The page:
If so, the court has a majority to strike down gerrymandering reform.
3. The Court has probably moved rightward on campaign finance regulation
In Citizens United v. FEC (2010), the Court held that corporations have a First Amendment right to spend money on elections. However, it noted that Congress remained free to mandate that the sources of that funding must be publicly disclosed. H.R. 1 takes up that offer, adding new disclosure requirements for large donors. But the court’s position may have shifted.
That’s because Kennedy wrote the court’s opinion in Citizens United. Thomas specifically dissented from the holding about disclosure requirements. Thomas argued that corporations have a constitutional right to spend as much money as they want on campaign ads, without disclosing the source of the spending.
Alito did not join Thomas’s dissent, but he made a virtually identical argument in another case decided just a few months later. Sen. Mitch McConnell echoed this argument in The Washington Post in January. If Gorsuch and Kavanaugh agree, H.R. 1’s disclosure requirements would need Roberts’s vote to survive.
4. Nor is the court a fan of public campaign financing
H.R. 1’s provisions regarding small-donor matching funds seem even more vulnerable. The bill proposes that all donations up to $200 to a House candidate or presidential campaign would receive a 6-to-1 matching grant from the federal government.
But in 2011, the court invalidated the Arizona Citizens Clean Elections Act by a 5-to-4 vote, with Roberts writing the majority opinion. Enacted by Arizona voters in 1998, the law set up voluntary public campaign funding for candidates for state office. Candidates who reached a specified number of small-dollar contributions from Arizona voters could receive state funding — so long as they agreed to strict limits on further private fundraising.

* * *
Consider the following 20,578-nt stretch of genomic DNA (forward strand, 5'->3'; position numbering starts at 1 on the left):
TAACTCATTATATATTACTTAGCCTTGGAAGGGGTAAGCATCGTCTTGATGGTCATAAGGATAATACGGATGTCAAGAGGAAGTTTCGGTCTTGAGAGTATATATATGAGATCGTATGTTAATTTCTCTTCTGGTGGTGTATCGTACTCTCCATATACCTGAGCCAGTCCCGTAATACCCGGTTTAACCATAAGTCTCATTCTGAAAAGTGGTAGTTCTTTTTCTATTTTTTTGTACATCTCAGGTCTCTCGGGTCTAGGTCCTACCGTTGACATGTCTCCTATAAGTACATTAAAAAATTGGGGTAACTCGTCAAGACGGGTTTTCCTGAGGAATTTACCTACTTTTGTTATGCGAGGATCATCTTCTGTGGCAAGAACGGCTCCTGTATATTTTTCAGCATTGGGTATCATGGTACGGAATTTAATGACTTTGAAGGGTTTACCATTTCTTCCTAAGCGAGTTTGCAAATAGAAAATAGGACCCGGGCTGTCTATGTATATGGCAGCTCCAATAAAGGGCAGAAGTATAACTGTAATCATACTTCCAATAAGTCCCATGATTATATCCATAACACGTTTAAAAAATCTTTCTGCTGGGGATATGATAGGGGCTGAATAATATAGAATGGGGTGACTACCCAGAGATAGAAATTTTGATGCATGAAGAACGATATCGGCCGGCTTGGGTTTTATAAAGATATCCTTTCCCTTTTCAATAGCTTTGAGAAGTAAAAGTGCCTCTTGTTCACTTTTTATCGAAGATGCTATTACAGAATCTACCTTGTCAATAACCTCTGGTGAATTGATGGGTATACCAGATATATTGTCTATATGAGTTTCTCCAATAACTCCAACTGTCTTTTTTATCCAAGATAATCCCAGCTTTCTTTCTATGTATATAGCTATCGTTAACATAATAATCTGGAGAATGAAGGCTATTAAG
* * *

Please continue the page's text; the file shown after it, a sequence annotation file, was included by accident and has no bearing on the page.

The system was voluntary, and it included catch-up funds to level the playing field if one candidate for an office accepted public funding while another candidate did not. Roberts held that wealthy candidates have a First Amendment right to spend as much of their own money on their campaigns as they like, and that the government may not discourage such spending by granting additional funds to their opponents.
Justice Elena Kagan took apart this conservative reading of the First Amendment in dissent, but Roberts had the votes — as he probably would next time around.
5. Democrats might have to play constitutional hardball
When one party captures firm control of the courts, it often relies on those courts to advance its own interests. Congressional Republicans think H.R. 1 would harm their electoral prospects. Odds are that their judicial allies would agree.
What, then, could reform advocates do? If the court strikes down key parts of the law, reformers could either change the court or change the Constitution.
The first option is for Democrats to pack the court to bring it back into partisan balance.
The second is to put their democracy-reform policies into the Constitution itself. Opponents of Citizens United have been calling for a constitutional amendment to allow Congress to regulate election spending. If Democrats want universal adult voter registration, nonpartisan electoral districting and mandatory disclosure of election-related spending, they would probably have to embed those requirements in the Constitution as well.